Album Review: “Save Rock and Roll” by Fall Out Boy


I want to preface this review by saying that I’ve never listened to Fall Out Boy before – aside from hearing their singles – and I wouldn’t really have considered myself a fan before.

However, I’ve been thoroughly impressed by the band’s most recent endeavor.

The first album after a three-year hiatus, “Save Rock and Roll” blends elements of Fall Out Boy’s old sound with their new sound, and has a handful of guest artists on the album, ranging from rapper Big Sean to Elton John.

The first and second tracks of the album – “The Phoenix” and “My Songs Know What You Did in the Dark (Light Em Up),” respectively – are both exciting anthems with a strong, catchy beat.  “The Phoenix” is supported by strings in the background, which create a sort of epic sound to the song.

Overall, the album tends to alternate between catchy, exciting songs such as the first two tracks and “Death Valley,” and songs that fit along with some of Fall Out Boy’s “vintage misery,” as they put it in “The Phoenix,” such as “Just One Yesterday” and “Miss Missing You.”  Even songs with a more mellow theme tend to have a catchiness about them, however.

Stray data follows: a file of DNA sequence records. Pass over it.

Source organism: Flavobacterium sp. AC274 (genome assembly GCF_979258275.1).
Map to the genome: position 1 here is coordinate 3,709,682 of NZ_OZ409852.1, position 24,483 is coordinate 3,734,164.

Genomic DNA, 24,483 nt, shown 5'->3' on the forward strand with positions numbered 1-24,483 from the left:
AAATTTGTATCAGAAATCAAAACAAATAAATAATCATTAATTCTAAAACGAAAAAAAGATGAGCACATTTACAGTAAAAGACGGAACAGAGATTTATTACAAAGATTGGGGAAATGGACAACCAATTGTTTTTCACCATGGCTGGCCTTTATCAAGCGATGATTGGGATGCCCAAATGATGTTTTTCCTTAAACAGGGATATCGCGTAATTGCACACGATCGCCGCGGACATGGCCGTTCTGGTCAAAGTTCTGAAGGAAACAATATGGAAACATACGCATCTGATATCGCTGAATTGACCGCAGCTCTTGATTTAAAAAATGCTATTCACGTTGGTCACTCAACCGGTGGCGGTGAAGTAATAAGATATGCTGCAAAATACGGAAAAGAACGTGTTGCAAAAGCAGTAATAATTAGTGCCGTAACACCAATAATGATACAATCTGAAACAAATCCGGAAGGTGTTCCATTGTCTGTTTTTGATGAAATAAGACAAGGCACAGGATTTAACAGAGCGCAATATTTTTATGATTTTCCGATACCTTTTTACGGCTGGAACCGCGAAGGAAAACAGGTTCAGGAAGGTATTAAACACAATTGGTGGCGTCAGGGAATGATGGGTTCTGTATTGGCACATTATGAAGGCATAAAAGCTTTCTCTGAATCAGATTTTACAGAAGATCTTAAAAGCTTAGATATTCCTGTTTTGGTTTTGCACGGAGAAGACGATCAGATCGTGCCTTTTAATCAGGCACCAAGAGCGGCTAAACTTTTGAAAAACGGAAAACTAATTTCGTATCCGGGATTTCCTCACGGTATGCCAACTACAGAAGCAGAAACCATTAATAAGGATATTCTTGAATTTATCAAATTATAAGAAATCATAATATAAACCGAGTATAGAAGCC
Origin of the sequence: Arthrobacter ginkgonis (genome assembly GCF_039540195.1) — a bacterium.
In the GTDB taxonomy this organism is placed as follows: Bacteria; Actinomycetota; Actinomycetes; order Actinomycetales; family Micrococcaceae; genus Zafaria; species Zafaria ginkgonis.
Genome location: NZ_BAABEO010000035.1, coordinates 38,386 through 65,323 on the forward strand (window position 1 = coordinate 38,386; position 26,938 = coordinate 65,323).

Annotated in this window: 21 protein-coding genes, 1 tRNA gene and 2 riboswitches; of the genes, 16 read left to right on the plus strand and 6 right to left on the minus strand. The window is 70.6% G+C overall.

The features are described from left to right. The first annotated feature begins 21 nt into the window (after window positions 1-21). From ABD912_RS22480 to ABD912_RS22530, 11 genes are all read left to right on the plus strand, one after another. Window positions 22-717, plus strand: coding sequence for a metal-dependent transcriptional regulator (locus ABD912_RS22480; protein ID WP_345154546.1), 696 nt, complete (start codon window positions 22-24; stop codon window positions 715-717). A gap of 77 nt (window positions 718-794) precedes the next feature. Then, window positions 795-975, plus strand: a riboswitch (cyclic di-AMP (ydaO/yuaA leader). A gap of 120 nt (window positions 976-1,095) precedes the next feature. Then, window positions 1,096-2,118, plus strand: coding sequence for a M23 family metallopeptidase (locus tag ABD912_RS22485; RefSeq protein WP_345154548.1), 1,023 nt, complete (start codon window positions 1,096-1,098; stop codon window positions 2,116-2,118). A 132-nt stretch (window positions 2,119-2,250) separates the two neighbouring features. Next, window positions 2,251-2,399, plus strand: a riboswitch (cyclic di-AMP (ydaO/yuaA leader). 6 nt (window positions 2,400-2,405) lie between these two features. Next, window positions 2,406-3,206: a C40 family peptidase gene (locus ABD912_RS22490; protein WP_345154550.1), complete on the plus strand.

The guest artists on the album, for the most part, make the album feel a lot more complete.  English singer-songwriter Foxes contributes a solid bridge to “Just One Yesterday,” and Big Sean’s rapping interlude in “The Mighty Fall” actually fits surprisingly well.  Elton John’s piano-playing and vocals really complete the title track and make it one of the strongest tracks on the album.  Courtney Love’s addition on “Rat A Tat” is probably the weakest.  Although her part later on in the song fits decently well, her introduction to the song is hard to get used to, particularly given a reference to Microsoft PowerPoint, making it difficult to take seriously.  It’s a shame, because otherwise “Rat A Tat” is a pretty solid track.

Overall, Fall Out Boy hasn’t abandoned their typical sort of pop-punk sound, but they’ve definitely mixed it up in an interesting way on this album.  I wholeheartedly recommend “Save Rock and Roll,” but if you’re looking for specific songs to look into, I’d recommend checking out “Alone Together,” “Death Valley,” and the title track.

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